The agency launches a project to learn more about the decision-making process on whether to implement two-point or three-point belts.
COQUITLAM, British Columbia — Seon is kicking off National Bullying Prevention Month by donating a portion of the proceeds of every bus camera system sold between Oct. 1 and Dec. 31 to anti-bullying education and awareness campaigns such as “The Bully Project.” It is expected that the total donation could amount to upward of $25,000.
“Bullying is a growing epidemic among school-aged children — our school bus cameras capture evidence of it every day,” said Terry Akiyama, president of Seon. “This year we wanted to go one step further to help fund community efforts to stomp out bullying.”
In addition to the corporate donation, Seon has a number of initiatives planned to help celebrate National Bullying Prevention Month in October. To promote the ”NO BULLIES ON MY BUS” campaign, Seon is holding a coloring contest, publishing an anti-bullying blog series, and distributing anti-bullying buttons at the National Association for Pupil Transportation’s Annual Conference and Trade Show, Oct. 18 to 24 in Grand Rapids, Mich.
“Bullying can happen anywhere — in the classroom, on the playground, online, but it often starts on the ride to school,” Akiyama said. “We believe that creating a safe and respectful environment on the school bus can go a long way in preventing bullying. We encourage everyone to participate in our campaign and support this worthy cause.”
After a steering component fails and the bus hits a sign that cracks the windshield, the Michigan driver guides it between two trees and brings it to a stop.
The free web seminar will give an in-depth look at Fortress Mobile’s all-in-one solution for surveillance and fleet management technology.
A Pennsylvania motorist allegedly causes a crash involving the bus while trying to pass other vehicles. One student is ejected from the bus and is in critical condition.
The PBS NewsHour piece looks at safety benefits and financial concerns involved in the issue. Interviews include transportation directors and NHTSA’s former administrator.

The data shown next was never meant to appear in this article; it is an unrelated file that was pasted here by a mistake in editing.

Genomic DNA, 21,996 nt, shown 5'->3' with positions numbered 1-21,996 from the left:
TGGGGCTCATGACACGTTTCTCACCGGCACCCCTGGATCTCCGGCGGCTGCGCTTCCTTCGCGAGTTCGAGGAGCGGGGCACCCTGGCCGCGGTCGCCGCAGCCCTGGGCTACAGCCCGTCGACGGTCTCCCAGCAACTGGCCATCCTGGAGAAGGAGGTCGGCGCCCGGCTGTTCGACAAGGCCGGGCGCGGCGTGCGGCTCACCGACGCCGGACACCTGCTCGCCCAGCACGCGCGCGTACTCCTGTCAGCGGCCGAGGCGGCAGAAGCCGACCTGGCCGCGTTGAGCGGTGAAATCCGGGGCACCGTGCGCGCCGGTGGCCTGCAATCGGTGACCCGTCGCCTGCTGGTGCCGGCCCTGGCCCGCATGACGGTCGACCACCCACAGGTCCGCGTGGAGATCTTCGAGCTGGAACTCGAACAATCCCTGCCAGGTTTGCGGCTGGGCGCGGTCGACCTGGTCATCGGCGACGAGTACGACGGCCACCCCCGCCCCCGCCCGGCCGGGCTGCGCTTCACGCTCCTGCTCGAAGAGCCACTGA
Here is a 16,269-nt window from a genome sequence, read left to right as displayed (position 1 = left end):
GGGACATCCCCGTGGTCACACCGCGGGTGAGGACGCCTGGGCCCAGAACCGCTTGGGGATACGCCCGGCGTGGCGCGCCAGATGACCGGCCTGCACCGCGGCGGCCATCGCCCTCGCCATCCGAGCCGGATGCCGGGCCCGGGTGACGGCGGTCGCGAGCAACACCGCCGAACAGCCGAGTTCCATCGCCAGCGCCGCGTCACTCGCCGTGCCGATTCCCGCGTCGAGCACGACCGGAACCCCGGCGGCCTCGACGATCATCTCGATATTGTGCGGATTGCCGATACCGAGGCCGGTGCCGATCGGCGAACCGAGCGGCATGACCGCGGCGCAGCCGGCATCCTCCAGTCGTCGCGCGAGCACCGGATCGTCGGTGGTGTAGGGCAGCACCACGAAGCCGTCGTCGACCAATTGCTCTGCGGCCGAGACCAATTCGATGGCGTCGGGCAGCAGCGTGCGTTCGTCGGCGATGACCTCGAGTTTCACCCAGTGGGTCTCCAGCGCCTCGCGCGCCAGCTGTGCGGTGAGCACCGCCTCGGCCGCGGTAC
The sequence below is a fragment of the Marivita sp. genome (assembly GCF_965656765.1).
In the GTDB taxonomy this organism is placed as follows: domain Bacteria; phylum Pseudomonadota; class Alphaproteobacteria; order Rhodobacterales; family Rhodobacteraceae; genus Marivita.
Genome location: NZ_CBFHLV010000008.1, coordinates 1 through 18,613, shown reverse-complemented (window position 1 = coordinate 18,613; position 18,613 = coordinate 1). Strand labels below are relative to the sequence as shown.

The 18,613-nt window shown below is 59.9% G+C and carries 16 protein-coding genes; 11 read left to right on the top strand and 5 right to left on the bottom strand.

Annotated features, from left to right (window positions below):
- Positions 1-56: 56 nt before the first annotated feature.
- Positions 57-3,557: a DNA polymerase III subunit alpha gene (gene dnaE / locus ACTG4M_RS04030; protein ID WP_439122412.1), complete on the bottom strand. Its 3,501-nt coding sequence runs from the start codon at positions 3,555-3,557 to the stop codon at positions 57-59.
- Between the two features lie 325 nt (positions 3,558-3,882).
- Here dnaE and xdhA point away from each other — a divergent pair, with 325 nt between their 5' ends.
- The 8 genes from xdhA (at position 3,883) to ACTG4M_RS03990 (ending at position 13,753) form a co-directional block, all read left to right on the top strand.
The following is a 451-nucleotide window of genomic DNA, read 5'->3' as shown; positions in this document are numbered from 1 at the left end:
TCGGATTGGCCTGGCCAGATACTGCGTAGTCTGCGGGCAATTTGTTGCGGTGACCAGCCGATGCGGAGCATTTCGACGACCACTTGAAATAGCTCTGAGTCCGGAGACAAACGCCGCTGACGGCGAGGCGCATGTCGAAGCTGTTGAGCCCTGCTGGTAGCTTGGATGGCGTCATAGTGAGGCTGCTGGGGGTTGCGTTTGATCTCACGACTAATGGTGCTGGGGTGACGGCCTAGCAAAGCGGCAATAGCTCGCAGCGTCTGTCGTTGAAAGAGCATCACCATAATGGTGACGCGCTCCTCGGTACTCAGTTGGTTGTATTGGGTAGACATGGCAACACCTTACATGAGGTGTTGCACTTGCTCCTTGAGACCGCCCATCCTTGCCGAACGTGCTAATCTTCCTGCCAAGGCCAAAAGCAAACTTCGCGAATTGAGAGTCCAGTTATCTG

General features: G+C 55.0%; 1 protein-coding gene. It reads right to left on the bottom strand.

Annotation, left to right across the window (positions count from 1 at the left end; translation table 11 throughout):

Blaine County School District launches an internal investigation after the crash that injured a dozen students. The superintendent says the driver and transportation director are no longer with the district.
Display and lighting technology supplier Luminator Technology Group and video surveillance equipment supplier Apollo Video Technology will collaborate to enhance their services.
The New York School Bus Contractors Association will host the New York State School Bus Safety Competition in Valley Cottage on May 20.
The motorcoach, which is transporting eighth-grade students from Philadelphia on a class trip, overturns in Maryland. Two of the injured passengers are airlifted to hospitals.
Teresa Stroble, a driver for District Five Schools of Spartanburg County (S.C.), is hailed for quickly evacuating 56 students when they noticed smoke.
The State Board of Education reviews proposed updates to safety regulations, including a lifetime ban on working as a school bus driver for a person convicted of a crime involving a child.
Petermann Bus transports American Red Cross staff and volunteers in Cincinnati to distribute smoke detectors as part of the “A Cause for Alarms: Mega Blitz 2017” event.
Rep. JoAnne Favors removes her proposed bill, which would require that school buses be equipped with a “restraint system,” from consideration for the rest of the year due to lack of committee support.
The bills aim to prevent illegal bus passing by boosting public education, allowing stop-arm cameras to help identify violators, and making penalties tougher.
John Camfield of Florida is arrested after reportedly driving into a group of students while allegedly being under the influence of alcohol, killing one of them.